Since the catalyst in its highly concentrated state can be brought into contact with the polyurethane coating, the permeation of the catalyst into the polyurethane coating is accelerated and, at the same time, the application of heat adds to the velocity of the reaction of urethanation.
The working examples cited below were effected by the method depicted in FIG. 1. A PVC composition indicated below was extruded at a temperature of 130° to 140° C. in the form of a strip 10 mm in thickness and 29 mm in width. On the substrate thus obtained, a polyurethane coating of the compostion indicated below was applied by roll coating at a rate of 3 mg/cm2 (as solids) and precured at 40° C. for 30 seconds. The coating consequently precured was sprayed with a varying catalyst indicated in Table 1 and diluted with 1,1,1-trichloroethane to the indicated concentration, further cured in a drier oven at 90° C., and subjected to an annealing treatment.
______________________________________ (Parts by weight)______________________________________ 1 PVC composition Polymer 100 Dioctyl phthalate 75 Barium stearate 2 Zinc stearate 12 Polyurethane coating Hydroxyl prepolymer*1 25 Castor oil polyol 8 Isocyanate prepolymer*2 10 Fluorine resin 8 Silicone oil 8 Carbon black 0.5 Chlorine type organic solvent 118 Dibutyl tin dilaurate 0.065 Phenol salt of 1,8-diaza-bicyclo- 0.065 (5,4,0)-undecene-7______________________________________ *1 This prepolymer was obtained by preparing polyester polyol (hydroxyl group number: 56.0) from 1,4butane diol and adipic acid and allowing this polyol to react with 4,4'-diphenyl methane diisocyanate at an NCO/OH (mol ratio) = 4/5. **2 This prepolymer was obtained by allowing trimethylol propane to react with tolylene diisocyanate at an NCO/OH (mol ratio) = 3/1.
The polyurethane coating obtained in a varying test run described above was left standing for three hours and then subjected to wear resistance test using a wear resistance tester, type KI, under the following conditions. Table 1 shows the time for curing required to pass the wear resistance of 10,000 frictions (no exposure of substrate after 10,000 frictions). Comparative Test Run 2 represents the case in which the curing was effected by use of dimethyl ethanol amine 1000 ppm in concentration (40° C.).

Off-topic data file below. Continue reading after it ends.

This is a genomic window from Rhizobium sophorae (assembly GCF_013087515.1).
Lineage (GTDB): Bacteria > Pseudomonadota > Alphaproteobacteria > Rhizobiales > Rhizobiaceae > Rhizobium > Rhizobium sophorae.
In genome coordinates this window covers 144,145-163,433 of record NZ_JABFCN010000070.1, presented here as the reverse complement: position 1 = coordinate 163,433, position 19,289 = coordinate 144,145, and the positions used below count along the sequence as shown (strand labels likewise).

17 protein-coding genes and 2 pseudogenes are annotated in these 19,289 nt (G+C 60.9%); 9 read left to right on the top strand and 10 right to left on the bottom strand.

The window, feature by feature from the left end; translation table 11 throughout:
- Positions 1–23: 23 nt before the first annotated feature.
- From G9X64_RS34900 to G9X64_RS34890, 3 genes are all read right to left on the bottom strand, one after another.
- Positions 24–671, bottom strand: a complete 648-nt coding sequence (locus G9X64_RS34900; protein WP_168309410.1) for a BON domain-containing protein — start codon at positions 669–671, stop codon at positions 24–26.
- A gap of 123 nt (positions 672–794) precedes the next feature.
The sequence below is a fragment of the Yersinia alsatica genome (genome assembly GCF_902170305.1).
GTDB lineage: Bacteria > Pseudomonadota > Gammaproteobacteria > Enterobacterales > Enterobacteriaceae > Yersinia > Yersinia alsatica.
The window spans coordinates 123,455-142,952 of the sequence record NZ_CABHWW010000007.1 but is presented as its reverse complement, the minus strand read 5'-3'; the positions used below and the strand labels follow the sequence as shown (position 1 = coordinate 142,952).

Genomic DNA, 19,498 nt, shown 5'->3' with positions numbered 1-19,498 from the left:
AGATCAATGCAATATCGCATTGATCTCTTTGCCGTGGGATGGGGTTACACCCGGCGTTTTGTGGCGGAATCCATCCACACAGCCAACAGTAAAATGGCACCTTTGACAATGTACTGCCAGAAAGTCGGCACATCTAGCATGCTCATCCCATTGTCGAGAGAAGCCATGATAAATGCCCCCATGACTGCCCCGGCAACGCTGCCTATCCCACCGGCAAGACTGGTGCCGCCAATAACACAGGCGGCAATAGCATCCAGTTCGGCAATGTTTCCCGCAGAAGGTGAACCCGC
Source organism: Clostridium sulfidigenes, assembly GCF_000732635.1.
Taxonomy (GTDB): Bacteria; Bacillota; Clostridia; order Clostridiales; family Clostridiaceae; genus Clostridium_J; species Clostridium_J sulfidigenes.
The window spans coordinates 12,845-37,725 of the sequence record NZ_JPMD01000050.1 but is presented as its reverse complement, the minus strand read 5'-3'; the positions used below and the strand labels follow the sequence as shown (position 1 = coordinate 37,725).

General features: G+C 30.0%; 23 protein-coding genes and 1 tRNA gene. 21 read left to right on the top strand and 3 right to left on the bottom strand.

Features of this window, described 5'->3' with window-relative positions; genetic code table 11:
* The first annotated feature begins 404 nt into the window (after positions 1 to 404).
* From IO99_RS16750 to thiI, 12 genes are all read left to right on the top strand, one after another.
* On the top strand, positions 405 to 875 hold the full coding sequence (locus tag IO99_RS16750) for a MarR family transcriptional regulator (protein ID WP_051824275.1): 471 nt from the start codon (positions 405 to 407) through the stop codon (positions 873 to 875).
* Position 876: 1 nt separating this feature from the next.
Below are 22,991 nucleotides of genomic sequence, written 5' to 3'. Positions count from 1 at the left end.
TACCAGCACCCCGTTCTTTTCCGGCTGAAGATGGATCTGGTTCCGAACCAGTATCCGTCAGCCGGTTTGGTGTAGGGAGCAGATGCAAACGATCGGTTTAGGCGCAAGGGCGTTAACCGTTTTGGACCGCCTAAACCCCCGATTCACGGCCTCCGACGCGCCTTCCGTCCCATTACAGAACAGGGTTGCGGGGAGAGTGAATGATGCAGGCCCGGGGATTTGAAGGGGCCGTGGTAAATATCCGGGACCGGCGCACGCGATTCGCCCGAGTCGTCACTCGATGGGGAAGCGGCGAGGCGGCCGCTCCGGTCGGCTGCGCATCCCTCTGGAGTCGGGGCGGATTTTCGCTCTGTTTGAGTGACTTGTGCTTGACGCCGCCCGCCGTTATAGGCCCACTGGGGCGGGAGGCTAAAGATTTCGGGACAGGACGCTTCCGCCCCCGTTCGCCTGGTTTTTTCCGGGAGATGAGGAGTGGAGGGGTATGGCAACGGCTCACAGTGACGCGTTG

Friction piece: Glass (5 mm in thickness)
Load: 3 kgf
Friction cycle: 60 times/minute
Friction stroke: 145 mm
It is noted from the results of Table 1 that in all the test runs conforming with the present invention, the curing time was invariably about 1 minute (Runs 1, 3, 4, and 6), indicating that the method of this invention contributes to greatly cutting the time required for the curing.
TABLE 1______________________________________ Time of curing (in minutes) required for passing the wear resistance of 10,000 Catalyst frictions______________________________________Example 1 Triethylene diamine 1 (1 wt %)Example 2 Dibutyl tin dilaurate 3 (1 wt %)Example 3 Phenol salt of DBU*1 1 (1 wt %)Example 4 Dimethylethanol amine 1 (1 wt %)Example 5 Triethanol amine 8 (1 wt %)Example 6 TEDA*2 (0.1 wt %) 1 DBTDL*3 (0.1 wt %)Comparative No treatment with 20Experiment 1 catalystComparative Dimethyl ethanol amine 5Experiment 2 vapor 1000 ppm in concentration______________________________________ *1 1,8-Diaza-bicyclo-(5,4,0)-undecene-7 *2 Triethylene diamine *3 Dibutyl tin dilaurate
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|U.S. Classification||427/340, 427/393.5, 428/424.6, 156/244.24, 156/331.1, 428/31, 428/424.8, 428/122|
|International Classification||C08J3/24, C08G18/10, B05D7/02, B05D3/02, C08G18/16, C09D175/00, B05D7/24, B05D3/10, C09D175/04|
|Cooperative Classification||B05D3/108, Y10T428/3158, Y10T428/31587, Y10T428/24198, C08G18/10, B05D7/02, C08J2375/04, C09D175/04, C08J3/24, C08G18/16|
|European Classification||C08J3/24, B05D7/02, B05D3/10, C08G18/10, C08G18/16, C09D175/04|
|Jul 25, 1985||AS||Assignment|
Owner name: TOYODA GOSEI CO., LTD. 1, AZA-NAGAHATA, OHAZA-OCHI
Free format text: ASSIGNMENT OF ASSIGNORS INTEREST.;ASSIGNORS:MABUCHI, AKIRA;YANO, KENJI;MIZUNO, HISASHI;REEL/FRAME:004435/0855
Effective date: 19850718
|Jun 12, 1990||FPAY||Fee payment|
Year of fee payment: 4
|Jun 6, 1994||FPAY||Fee payment|
Year of fee payment: 8
|Jul 14, 1998||REMI||Maintenance fee reminder mailed|
|Dec 20, 1998||LAPS||Lapse for failure to pay maintenance fees|
|Mar 2, 1999||FP||Expired due to failure to pay maintenance fee|
Effective date: 19981223